Late this afternoon, the Louisiana Department of Health and Hospitals announced how it would cut the state health system and Medicaid by $859 million.
Nearly a third of those cuts will fall on the public health care system run by LSU and doctors say it will be hard to keep treating medicaid patients with this new round of cuts.
A young couple depends on Medicaid for their newborn's doctor visits.
"It means a lot to me that I get Medicaid because it's a lot of help and provides everything he needs," said Chasity Andrews, 20. "I appreciate it a lot."
Nearly 85 percent of pediatrician Dr. Floyd Buras' patients have Medicaid. But now, with yet another round of state Medicaid reimbursement cuts, he doesn't know how much longer he can stay in business.
"I normally have four nurses giving shots but to save money I told two of them not to come in today, which means the patients are now sitting there cued up waiting more than an hour for the nurse that's here to draw up their medicine," said Dr. Buras who is also the past president of the Louisiana State Medical Society.
The state says there are no plans to close hospitals, but this has to be done.
"The action taken by Congress created an issue with Medicaid and the effect is strictly an issue for the Department of Health and Hospitals, said Paul Rainwater, Commissioner of Administration for Governor Bobby Jindal.
"A new LSU health system must emerge from this. It is an opportunity for reform and to modernize, to bring the system up to greater effeciency and sustainability for the future," said Bruce Greenstein the secretary of the Louisiana Department pf Health & Hospitals.
"So I think in terms of patient volume, LSU is going to be overwhelmed because there's going to be all these people with no insurance that the LSU Hospital system is the only place it can go," said Dr. Buras.
Some doctors believe this is going to put tremendous stress on the health care system. Fewer doctors will practice and they'll be far fewer specialists because it will actually cost more to see a patient then they are going to get paid for their services. They also think hospitals won't want to take Medicaid patients, so that will put tremendous pressure on many patients coming to a public hospital. And how will that affect cost because now people may choose to come to the emergency room for something minor, which costs so much more money than going to a primary care doctor.
"Medicine is the only profession in the world where we don't get to set our prices. The government sets our prices for us and so it doesn't matter what it costs to provide care, because we're told how much we can charge for the care," said Dr. Buras. "By the stroke of a pen, they can take hundreds of thousands of dollars away from providers and they do it because they can.
The Southeast Louisiana State Hospital for mentally ill patients will close in Mandeville. The Louisiana Hospital Association says the cuts to rural hospitals will lead to fewer services and possible closures.
- Office of Public Health ($383,333 SGF; 12 TO). The closure of eight Vital Records Service Centers across the state will continue OPH's move to a more modernized method of issuing certified copies of Louisiana birth certificates, birth cards, death certificates and Orleans Parish marriage certificates. Residents will continue to have access to certified copies of vital events at the Vital Records Central Office in New Orleans and through the more than 30 Clerks of Court across the state who currently offer this service, as well as through the mail, fax and online. OPH is also piloting a kiosk solution, and is planning to install them at large parish health unit locations throughout the state to provide better access for the public when ordering certified copies of vital event documents. Additionally, DHH is streamlining its regional engineering staff, resulting in the reduction of two positions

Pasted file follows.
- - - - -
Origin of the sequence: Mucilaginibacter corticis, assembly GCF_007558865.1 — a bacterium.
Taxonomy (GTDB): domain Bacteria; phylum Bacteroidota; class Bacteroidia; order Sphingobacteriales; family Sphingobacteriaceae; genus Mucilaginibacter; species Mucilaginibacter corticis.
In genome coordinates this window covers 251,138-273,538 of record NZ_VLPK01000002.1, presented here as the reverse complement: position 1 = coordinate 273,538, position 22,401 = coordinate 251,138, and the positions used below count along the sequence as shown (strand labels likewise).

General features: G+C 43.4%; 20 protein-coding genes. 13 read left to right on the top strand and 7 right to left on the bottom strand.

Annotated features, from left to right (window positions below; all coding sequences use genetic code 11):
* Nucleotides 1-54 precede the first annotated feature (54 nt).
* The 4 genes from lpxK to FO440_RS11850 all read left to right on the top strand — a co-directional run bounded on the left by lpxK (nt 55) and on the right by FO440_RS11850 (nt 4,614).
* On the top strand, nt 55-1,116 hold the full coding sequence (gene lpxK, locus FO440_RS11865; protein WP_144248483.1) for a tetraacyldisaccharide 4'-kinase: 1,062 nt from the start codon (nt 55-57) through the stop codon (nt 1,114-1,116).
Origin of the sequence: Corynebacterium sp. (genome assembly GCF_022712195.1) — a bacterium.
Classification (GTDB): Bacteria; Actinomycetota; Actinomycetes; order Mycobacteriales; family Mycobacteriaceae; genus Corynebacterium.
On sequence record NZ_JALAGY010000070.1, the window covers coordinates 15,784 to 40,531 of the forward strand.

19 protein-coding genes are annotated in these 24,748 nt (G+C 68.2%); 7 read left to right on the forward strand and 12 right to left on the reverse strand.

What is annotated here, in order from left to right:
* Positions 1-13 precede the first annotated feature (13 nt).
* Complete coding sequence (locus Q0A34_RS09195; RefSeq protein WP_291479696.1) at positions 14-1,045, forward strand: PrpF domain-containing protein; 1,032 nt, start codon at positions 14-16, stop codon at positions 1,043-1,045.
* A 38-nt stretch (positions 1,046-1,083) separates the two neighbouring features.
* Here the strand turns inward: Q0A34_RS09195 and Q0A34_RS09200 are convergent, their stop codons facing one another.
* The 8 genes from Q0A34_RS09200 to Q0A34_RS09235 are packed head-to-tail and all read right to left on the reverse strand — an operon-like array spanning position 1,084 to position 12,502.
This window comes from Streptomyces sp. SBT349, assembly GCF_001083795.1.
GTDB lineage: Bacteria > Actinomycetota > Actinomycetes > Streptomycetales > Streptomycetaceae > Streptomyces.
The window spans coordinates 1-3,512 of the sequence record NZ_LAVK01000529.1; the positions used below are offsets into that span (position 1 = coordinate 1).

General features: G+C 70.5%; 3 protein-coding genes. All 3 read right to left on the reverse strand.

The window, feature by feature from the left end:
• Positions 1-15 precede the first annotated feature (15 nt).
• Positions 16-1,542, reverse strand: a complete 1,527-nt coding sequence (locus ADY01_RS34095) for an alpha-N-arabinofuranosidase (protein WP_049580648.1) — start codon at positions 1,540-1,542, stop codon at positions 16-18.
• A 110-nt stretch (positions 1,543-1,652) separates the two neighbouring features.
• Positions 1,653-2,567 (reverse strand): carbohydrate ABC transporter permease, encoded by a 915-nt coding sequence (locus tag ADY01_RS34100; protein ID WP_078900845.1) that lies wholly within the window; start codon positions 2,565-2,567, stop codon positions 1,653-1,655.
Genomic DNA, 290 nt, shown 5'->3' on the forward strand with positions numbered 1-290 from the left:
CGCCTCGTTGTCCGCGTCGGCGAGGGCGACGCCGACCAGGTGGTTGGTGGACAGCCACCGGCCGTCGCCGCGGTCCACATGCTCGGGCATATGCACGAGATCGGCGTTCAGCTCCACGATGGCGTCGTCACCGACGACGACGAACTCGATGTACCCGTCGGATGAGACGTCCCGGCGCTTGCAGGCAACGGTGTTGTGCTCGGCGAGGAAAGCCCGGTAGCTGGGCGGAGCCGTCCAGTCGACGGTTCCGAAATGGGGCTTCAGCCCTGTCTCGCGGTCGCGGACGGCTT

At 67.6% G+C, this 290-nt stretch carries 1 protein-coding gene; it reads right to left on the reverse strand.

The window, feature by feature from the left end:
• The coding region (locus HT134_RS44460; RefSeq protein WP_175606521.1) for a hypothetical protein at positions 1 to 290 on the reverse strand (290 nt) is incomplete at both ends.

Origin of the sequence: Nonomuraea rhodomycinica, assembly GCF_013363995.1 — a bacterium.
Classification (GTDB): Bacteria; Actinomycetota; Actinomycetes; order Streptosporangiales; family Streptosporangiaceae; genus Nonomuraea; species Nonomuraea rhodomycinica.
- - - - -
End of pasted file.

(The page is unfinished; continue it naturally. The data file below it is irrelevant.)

- Office of Behavioral Health ($555,893 SGF; $1.6 million total; 300 TO). DHH has outlined a plan to achieve savings in FY 13 while maintaining services through a realignment and redistribution of mental health inpatient bed capacity across the state. Beginning October 1, the Southeast Louisiana State Hospital (SELH) campus in Mandeville will be phasing down operations as patient bed capacity is moved to three locations. Thirty-four intermediate beds and 15 acute beds will move to East Louisiana Mental Health System; 60 intermediate beds will move to Central Louisiana State Hospital (CLSH); and 17 adult acute beds and 50 child/youth beds will be relocated to private hospitals in the New Orleans area.
- Office of Aging and Adult Services ($350,000 SGF). DHH will reduce $100,000 in newly added funds from the State Personal Assistance Program, enabling the Department to maintain its current level of services. However, this will prevent DHH from adding approximately 10 additional persons from the waiting list to the program. Further, DHH will delay the phase-in of 350 of the new Community Choice Waiver slots. The remaining 150 new slots will be phased-in once CMS approves a waiver amendment, which is currently being prepared for submission.
- Office for Citizens with Developmental Disabilities ($696,719 SGF; 9 TO). DHH will enact means-testing requirements for the Flexible Family Funds program, which provides stipends to families of children with disabilities for expenses related to the child's disability. Families of waiver recipients whose income is more than 650 percent of the federal poverty level will be excluded from the program. OCDD also will eliminate nine positions from their resource centers, primarily in the northern part of the state. The locations for the cuts were selected because most referrals come from Southeast Louisiana and there is no waiting list for services in the northern part of the state.
- Medicaid Administration ($1.25 million SGF, $2.5 million total). Medicaid will achieve savings through changes to four existing contracts, none of which will have an impact on recipients. First, DHH will not award a $250,000 contract for a community-based ombudsman for Bayou Health. Rather than executing an additional contract, we will use existing Medicaid staff and contractors to perform the ombudsman function. Second, DHH will eliminate the contract that provided prior-authorization services for the Medicaid dental benefits. The contract is no longer needed as DHH is moving forward with plans to carve dental services into BAYOU HEALTH, where the health plans will become responsible for delivering dental services to Medicaid members in their networks. Third, since the implementation of Bayou Health fully, DHH staff has identified efficiencies in the Maximus contact related to reduced postage needs and administrative costs that will lead to a $1 million savings. Maximus will continue operating the Bayou Health Enrollment Center to provide information to potential enrollees and help enrollees change plans or enroll in a new plan. Last, DHH will reduce administrative fees to Molina by $1,080,000 for processing the monthly payments to Bayou Health Plans.